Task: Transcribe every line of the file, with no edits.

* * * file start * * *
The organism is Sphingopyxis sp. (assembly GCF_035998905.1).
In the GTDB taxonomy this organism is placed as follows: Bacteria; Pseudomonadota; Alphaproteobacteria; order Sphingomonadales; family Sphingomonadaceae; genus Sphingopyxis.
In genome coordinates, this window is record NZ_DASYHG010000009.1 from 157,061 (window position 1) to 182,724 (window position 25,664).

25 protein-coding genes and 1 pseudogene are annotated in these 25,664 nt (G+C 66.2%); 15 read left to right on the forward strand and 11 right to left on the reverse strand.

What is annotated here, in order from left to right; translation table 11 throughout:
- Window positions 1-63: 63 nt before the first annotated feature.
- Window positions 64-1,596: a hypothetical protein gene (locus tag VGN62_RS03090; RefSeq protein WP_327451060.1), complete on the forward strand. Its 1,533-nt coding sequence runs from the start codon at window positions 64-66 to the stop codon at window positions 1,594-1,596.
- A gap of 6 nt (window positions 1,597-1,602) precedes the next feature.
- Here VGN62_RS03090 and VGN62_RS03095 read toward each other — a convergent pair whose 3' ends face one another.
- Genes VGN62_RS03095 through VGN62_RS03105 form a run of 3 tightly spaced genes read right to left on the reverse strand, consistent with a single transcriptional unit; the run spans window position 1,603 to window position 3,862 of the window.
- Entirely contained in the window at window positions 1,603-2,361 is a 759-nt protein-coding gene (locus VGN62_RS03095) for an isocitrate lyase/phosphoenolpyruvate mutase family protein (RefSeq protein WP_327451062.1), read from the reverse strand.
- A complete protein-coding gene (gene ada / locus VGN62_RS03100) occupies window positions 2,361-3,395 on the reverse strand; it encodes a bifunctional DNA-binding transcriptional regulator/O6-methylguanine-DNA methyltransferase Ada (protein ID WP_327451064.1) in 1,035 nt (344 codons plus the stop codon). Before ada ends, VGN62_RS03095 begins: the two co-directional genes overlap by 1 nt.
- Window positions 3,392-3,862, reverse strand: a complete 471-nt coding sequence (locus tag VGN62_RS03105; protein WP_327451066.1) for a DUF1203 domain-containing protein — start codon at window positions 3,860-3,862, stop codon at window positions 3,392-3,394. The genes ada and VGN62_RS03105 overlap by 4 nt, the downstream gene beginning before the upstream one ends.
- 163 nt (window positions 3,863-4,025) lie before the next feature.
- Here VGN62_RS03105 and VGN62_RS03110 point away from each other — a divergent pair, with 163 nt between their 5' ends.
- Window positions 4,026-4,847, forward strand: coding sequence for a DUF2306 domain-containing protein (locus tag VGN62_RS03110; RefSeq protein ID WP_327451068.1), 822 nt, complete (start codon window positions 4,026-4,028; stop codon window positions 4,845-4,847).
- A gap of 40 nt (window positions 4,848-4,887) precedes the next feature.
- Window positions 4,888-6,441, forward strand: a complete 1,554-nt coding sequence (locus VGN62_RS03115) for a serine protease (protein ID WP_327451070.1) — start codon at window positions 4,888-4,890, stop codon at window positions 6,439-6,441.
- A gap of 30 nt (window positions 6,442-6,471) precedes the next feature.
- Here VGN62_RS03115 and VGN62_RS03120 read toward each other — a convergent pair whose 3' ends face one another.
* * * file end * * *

The organism is Sphingopyxis sp. (assembly GCF_035998905.1).
In the GTDB taxonomy this organism is placed as follows: Bacteria; Pseudomonadota; Alphaproteobacteria; order Sphingomonadales; family Sphingomonadaceae; genus Sphingopyxis.
In genome coordinates, this window is record NZ_DASYHG010000009.1 from 157,061 (window position 1) to 182,724 (window position 25,664).

25 protein-coding genes and 1 pseudogene are annotated in these 25,664 nt (G+C 66.2%); 15 read left to right on the forward strand and 11 right to left on the reverse strand.

What is annotated here, in order from left to right; translation table 11 throughout:
- Window positions 1-63: 63 nt before the first annotated feature.
- Window positions 64-1,596: a hypothetical protein gene (locus tag VGN62_RS03090; RefSeq protein WP_327451060.1), complete on the forward strand. Its 1,533-nt coding sequence runs from the start codon at window positions 64-66 to the stop codon at window positions 1,594-1,596.
- A gap of 6 nt (window positions 1,597-1,602) precedes the next feature.
- Here VGN62_RS03090 and VGN62_RS03095 read toward each other — a convergent pair whose 3' ends face one another.
- Genes VGN62_RS03095 through VGN62_RS03105 form a run of 3 tightly spaced genes read right to left on the reverse strand, consistent with a single transcriptional unit; the run spans window position 1,603 to window position 3,862 of the window.
- Entirely contained in the window at window positions 1,603-2,361 is a 759-nt protein-coding gene (locus VGN62_RS03095) for an isocitrate lyase/phosphoenolpyruvate mutase family protein (RefSeq protein WP_327451062.1), read from the reverse strand.
- A complete protein-coding gene (gene ada / locus VGN62_RS03100) occupies window positions 2,361-3,395 on the reverse strand; it encodes a bifunctional DNA-binding transcriptional regulator/O6-methylguanine-DNA methyltransferase Ada (protein ID WP_327451064.1) in 1,035 nt (344 codons plus the stop codon). Before ada ends, VGN62_RS03095 begins: the two co-directional genes overlap by 1 nt.
- Window positions 3,392-3,862, reverse strand: a complete 471-nt coding sequence (locus tag VGN62_RS03105; protein WP_327451066.1) for a DUF1203 domain-containing protein — start codon at window positions 3,860-3,862, stop codon at window positions 3,392-3,394. The genes ada and VGN62_RS03105 overlap by 4 nt, the downstream gene beginning before the upstream one ends.
- 163 nt (window positions 3,863-4,025) lie before the next feature.
- Here VGN62_RS03105 and VGN62_RS03110 point away from each other — a divergent pair, with 163 nt between their 5' ends.
- Window positions 4,026-4,847, forward strand: coding sequence for a DUF2306 domain-containing protein (locus tag VGN62_RS03110; RefSeq protein ID WP_327451068.1), 822 nt, complete (start codon window positions 4,026-4,028; stop codon window positions 4,845-4,847).
- A gap of 40 nt (window positions 4,848-4,887) precedes the next feature.
- Window positions 4,888-6,441, forward strand: a complete 1,554-nt coding sequence (locus VGN62_RS03115) for a serine protease (protein ID WP_327451070.1) — start codon at window positions 4,888-4,890, stop codon at window positions 6,439-6,441.
- A gap of 30 nt (window positions 6,442-6,471) precedes the next feature.
- Here VGN62_RS03115 and VGN62_RS03120 read toward each other — a convergent pair whose 3' ends face one another.